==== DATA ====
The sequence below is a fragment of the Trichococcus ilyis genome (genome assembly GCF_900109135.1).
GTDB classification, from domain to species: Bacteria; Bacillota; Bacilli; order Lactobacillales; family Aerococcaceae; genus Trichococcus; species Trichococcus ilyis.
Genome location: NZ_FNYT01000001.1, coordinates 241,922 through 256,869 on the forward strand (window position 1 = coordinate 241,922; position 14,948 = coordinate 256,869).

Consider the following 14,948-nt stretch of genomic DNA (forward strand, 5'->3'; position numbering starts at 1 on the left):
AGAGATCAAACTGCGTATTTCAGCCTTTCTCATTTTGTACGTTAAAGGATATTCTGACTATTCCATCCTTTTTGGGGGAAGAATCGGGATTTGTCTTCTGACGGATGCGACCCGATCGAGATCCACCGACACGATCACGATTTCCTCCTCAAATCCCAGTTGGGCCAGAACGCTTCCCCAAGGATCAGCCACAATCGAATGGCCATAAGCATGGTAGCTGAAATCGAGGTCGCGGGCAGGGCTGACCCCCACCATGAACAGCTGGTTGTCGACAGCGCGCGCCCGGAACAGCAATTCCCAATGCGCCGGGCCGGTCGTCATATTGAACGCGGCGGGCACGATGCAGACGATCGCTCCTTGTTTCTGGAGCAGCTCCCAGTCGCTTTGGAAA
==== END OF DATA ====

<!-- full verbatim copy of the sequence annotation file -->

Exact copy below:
The sequence below is a fragment of the Trichococcus ilyis genome (genome assembly GCF_900109135.1).
GTDB classification, from domain to species: Bacteria; Bacillota; Bacilli; order Lactobacillales; family Aerococcaceae; genus Trichococcus; species Trichococcus ilyis.
Genome location: NZ_FNYT01000001.1, coordinates 241,922 through 256,869 on the forward strand (window position 1 = coordinate 241,922; position 14,948 = coordinate 256,869).

Consider the following 14,948-nt stretch of genomic DNA (forward strand, 5'->3'; position numbering starts at 1 on the left):
AGAGATCAAACTGCGTATTTCAGCCTTTCTCATTTTGTACGTTAAAGGATATTCTGACTATTCCATCCTTTTTGGGGGAAGAATCGGGATTTGTCTTCTGACGGATGCGACCCGATCGAGATCCACCGACACGATCACGATTTCCTCCTCAAATCCCAGTTGGGCCAGAACGCTTCCCCAAGGATCAGCCACAATCGAATGGCCATAAGCATGGTAGCTGAAATCGAGGTCGCGGGCAGGGCTGACCCCCACCATGAACAGCTGGTTGTCGACAGCGCGCGCCCGGAACAGCAATTCCCAATGCGCCGGGCCGGTCGTCATATTGAACGCGGCGGGCACGATGCAGACGATCGCTCCTTGTTTCTGGAGCAGCTCCCAGTCGCTTTGGAAA